The Visions Fugitives is a collection of twenty short pieces for piano that has seen previous arrangements, including one for orchestra by Walter Susskind and another for string orchestra by Rudolf Barshai. Neither has achieved currency, but the imaginative arrangements here by Viktor Derevianko and Yair Kless may well attract attention from other duos. Listeners familiar with the wit, mischief, irony and haunting lyricism of these pieces will know there are many moods and contrasts that a pianist must bring to life to deliver an effective performance, and here Kalnits and Chaplina are mostly successful in their task.
In No. 1 (Lentamente) Kalnits effectively incarnates the dreamy gentleness of the theme with his tempered tone, while Chaplina provides very atmospheric harmonic support. In the ensuing Andante the duo deftly point up the mystery and ominous character, their dynamics shifting subtly when appropriate to highlight the darkness and underlying tension. The livelier music of Nos. 3, 4 and 5 are nicely played, while No. 7 (Pittoresco) is graceful but haunting in its dark overtones. No. 8 (Commodo) is beautifully played but perhaps a bit too slowly paced, though the next piece (Allegro tranquillo) is very spirited in its bold and sassy manner here. The humor and playfulness of Nos. 10 (Ridicolosamente) and 11 (Con vivacita) come across most effectively. In No. 14 (Feroce) the duo are brilliant in how they catch fire to deliver a truly wild account. No. 16 (Dolente), however, lacks a bit of mystery mainly because the pair's dynamics should be a little more restrained and lean. That said, the ensuing piece (Poetico) is nicely atmospheric, this time the dynamics quite appropriate in their softer tones. The closing items, Nos. 19 (Presto agitatissimo) and 20 (Lento irrealmente) are both convincing here, the former's agitation and anxiety emerging with edginess and the latter's surreal music floating along arrestingly in its mesmerizing weirdness.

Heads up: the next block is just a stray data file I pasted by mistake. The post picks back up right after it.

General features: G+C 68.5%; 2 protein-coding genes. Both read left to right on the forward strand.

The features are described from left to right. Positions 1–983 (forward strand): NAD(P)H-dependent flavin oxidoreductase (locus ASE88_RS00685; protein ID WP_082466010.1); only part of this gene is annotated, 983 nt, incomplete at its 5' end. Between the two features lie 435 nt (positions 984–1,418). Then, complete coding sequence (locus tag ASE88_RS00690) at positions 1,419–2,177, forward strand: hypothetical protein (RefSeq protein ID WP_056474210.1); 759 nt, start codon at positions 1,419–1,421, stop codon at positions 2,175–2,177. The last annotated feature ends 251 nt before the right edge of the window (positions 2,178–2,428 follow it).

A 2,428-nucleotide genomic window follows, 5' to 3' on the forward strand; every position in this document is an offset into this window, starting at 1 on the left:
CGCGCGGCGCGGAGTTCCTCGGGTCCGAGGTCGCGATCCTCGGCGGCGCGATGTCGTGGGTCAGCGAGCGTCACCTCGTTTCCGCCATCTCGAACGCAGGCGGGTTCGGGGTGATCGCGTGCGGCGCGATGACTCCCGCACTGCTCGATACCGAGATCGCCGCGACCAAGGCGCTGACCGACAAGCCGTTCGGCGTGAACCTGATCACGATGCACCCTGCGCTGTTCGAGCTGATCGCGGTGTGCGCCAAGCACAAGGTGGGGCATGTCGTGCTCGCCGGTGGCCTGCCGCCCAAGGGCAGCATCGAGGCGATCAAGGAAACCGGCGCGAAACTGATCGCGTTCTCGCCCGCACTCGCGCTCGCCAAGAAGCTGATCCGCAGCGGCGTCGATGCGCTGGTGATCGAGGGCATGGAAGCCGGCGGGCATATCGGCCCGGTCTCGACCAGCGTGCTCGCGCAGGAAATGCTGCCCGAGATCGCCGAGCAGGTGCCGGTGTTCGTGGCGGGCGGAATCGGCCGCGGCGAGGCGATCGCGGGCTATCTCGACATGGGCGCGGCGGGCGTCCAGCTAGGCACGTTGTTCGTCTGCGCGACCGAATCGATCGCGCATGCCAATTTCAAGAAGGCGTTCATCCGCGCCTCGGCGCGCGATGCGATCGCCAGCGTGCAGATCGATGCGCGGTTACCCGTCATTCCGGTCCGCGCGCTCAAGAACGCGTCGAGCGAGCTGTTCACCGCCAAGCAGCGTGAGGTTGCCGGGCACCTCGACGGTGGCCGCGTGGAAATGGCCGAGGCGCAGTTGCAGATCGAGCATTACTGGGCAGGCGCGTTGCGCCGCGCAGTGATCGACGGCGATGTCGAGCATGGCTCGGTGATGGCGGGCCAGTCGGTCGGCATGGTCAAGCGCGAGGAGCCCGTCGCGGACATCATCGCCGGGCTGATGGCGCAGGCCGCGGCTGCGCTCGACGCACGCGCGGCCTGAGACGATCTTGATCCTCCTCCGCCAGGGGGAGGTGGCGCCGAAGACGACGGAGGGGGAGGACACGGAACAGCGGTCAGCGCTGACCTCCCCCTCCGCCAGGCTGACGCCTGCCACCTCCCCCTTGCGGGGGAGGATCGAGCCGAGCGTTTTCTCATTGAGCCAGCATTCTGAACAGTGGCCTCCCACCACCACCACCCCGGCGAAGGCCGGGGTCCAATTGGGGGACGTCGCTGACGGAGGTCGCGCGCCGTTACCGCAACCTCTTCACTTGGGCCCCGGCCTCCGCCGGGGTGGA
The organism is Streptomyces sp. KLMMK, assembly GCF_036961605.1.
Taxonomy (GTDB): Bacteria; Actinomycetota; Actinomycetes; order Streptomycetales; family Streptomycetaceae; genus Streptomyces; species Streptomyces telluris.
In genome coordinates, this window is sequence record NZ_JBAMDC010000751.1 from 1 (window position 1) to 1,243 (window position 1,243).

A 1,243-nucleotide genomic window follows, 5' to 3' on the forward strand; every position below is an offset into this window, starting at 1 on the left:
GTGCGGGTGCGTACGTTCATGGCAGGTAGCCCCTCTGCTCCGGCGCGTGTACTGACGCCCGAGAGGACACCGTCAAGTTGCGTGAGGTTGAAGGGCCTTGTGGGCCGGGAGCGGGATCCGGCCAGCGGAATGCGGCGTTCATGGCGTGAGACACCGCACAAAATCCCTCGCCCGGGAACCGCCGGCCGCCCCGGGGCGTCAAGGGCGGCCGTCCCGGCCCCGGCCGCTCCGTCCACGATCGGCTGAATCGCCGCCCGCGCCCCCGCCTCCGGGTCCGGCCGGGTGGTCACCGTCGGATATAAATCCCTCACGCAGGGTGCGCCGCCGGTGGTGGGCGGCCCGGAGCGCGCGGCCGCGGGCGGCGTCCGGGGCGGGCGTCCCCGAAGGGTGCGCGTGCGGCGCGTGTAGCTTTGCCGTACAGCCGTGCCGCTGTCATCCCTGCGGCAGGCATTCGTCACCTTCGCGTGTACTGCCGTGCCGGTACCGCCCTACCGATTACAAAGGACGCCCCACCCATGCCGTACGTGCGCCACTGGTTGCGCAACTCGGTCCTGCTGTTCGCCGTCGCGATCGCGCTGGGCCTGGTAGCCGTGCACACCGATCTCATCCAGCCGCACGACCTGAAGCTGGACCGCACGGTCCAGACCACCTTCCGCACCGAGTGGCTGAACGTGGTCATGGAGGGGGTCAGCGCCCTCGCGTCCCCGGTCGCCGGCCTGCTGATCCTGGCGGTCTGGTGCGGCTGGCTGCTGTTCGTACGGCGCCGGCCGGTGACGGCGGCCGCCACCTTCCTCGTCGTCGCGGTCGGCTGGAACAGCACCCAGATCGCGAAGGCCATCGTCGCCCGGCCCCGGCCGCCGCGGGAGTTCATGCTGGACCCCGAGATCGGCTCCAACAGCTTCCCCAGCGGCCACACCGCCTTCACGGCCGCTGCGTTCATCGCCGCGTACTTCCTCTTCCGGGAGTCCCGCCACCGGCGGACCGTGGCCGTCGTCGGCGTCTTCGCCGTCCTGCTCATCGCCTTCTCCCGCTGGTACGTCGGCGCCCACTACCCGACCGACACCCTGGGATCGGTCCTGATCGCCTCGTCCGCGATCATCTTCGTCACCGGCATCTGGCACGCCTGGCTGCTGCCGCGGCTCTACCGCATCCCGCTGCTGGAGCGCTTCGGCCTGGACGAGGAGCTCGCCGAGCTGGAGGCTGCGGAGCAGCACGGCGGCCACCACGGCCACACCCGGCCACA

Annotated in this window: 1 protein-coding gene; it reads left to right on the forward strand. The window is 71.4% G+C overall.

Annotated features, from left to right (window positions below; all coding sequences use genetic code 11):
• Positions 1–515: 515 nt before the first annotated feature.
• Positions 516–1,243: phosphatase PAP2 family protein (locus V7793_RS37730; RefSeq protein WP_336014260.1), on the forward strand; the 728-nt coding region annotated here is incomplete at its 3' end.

So many of the waltzes in War and Peace have a dark side, even when they are lively and seemingly playful. That's the case with this one here in this splendid arrangement from Mikhail Reitikh and Grigori Zinger. Kalnits and Chaplina point up the conflicting aspects in this wonderful piece with well imagined phrasing, their dynamics and subtle manipulation of tempos most effective. This is easily among their finest performances on the disc.
With the exception of the Love for Three Oranges March and Evening from the Op. 65 Music for Children, the other pieces here are rather little known. Yet, almost all of them are good, and many are first recordings, though their source music has been recorded before in its original form. The performances of them by Kalnits and Chaplina are all consistently fine. To cite a few, the Amoroso from Boris Godunov is a very charming piece played with great feeling here and the frisky Gavotte from the Op. 32 Four Piano Pieces gets a truly spirited performance from the duo, as they subtly highlight the humor and mischief of the music in this utterly brilliant arrangement by Jascha Heifetz. The closing track features Rigaudon, from the Op. 12 Ten Pieces for Piano, and its effervescent manner emerges here with a refreshingly youthful, carefree manner. The sound reproduction by Toccata Classics is very vivid and the instruments are well balanced. The profuse notes by Anthony Phillips are very informative. In sum, this is a fine disc of varied Prokofiev works, most of them quite brief, that should bring much pleasure and satisfaction to the listener.
Tales of an Old Grandmother, Op. 31 [1:45]
No. 2, Andantino (Arr. N. Milstein)